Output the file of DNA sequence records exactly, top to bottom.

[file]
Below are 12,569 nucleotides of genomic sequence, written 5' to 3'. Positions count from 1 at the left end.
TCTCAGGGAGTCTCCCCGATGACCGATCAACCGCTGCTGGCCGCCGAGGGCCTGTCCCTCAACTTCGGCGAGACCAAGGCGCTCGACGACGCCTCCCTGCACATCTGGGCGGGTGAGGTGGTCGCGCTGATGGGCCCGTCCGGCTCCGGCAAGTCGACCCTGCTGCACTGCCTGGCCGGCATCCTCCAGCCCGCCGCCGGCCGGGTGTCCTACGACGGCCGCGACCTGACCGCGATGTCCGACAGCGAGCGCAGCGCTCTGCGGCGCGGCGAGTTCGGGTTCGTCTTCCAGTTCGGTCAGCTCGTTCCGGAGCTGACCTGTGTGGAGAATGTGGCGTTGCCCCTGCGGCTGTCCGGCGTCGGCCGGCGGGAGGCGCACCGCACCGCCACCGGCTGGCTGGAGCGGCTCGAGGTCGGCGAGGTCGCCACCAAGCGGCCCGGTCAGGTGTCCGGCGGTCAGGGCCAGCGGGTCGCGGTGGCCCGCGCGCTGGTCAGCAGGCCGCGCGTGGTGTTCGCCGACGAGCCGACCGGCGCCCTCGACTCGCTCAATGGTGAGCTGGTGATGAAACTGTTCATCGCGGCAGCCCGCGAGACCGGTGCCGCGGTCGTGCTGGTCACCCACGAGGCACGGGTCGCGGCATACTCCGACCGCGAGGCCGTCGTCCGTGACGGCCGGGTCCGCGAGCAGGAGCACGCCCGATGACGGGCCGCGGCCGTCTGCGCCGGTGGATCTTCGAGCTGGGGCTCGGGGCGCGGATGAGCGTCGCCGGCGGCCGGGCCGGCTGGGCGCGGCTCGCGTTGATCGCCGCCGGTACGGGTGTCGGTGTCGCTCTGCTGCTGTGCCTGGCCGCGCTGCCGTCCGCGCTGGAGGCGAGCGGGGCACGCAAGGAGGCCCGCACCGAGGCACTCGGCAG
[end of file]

Below are 12,569 nucleotides of genomic sequence, written 5' to 3'. Positions count from 1 at the left end.
TCTCAGGGAGTCTCCCCGATGACCGATCAACCGCTGCTGGCCGCCGAGGGCCTGTCCCTCAACTTCGGCGAGACCAAGGCGCTCGACGACGCCTCCCTGCACATCTGGGCGGGTGAGGTGGTCGCGCTGATGGGCCCGTCCGGCTCCGGCAAGTCGACCCTGCTGCACTGCCTGGCCGGCATCCTCCAGCCCGCCGCCGGCCGGGTGTCCTACGACGGCCGCGACCTGACCGCGATGTCCGACAGCGAGCGCAGCGCTCTGCGGCGCGGCGAGTTCGGGTTCGTCTTCCAGTTCGGTCAGCTCGTTCCGGAGCTGACCTGTGTGGAGAATGTGGCGTTGCCCCTGCGGCTGTCCGGCGTCGGCCGGCGGGAGGCGCACCGCACCGCCACCGGCTGGCTGGAGCGGCTCGAGGTCGGCGAGGTCGCCACCAAGCGGCCCGGTCAGGTGTCCGGCGGTCAGGGCCAGCGGGTCGCGGTGGCCCGCGCGCTGGTCAGCAGGCCGCGCGTGGTGTTCGCCGACGAGCCGACCGGCGCCCTCGACTCGCTCAATGGTGAGCTGGTGATGAAACTGTTCATCGCGGCAGCCCGCGAGACCGGTGCCGCGGTCGTGCTGGTCACCCACGAGGCACGGGTCGCGGCATACTCCGACCGCGAGGCCGTCGTCCGTGACGGCCGGGTCCGCGAGCAGGAGCACGCCCGATGACGGGCCGCGGCCGTCTGCGCCGGTGGATCTTCGAGCTGGGGCTCGGGGCGCGGATGAGCGTCGCCGGCGGCCGGGCCGGCTGGGCGCGGCTCGCGTTGATCGCCGCCGGTACGGGTGTCGGTGTCGCTCTGCTGCTGTGCCTGGCCGCGCTGCCGTCCGCGCTGGAGGCGAGCGGGGCACGCAAGGAGGCCCGCACCGAGGCACTCGGCAG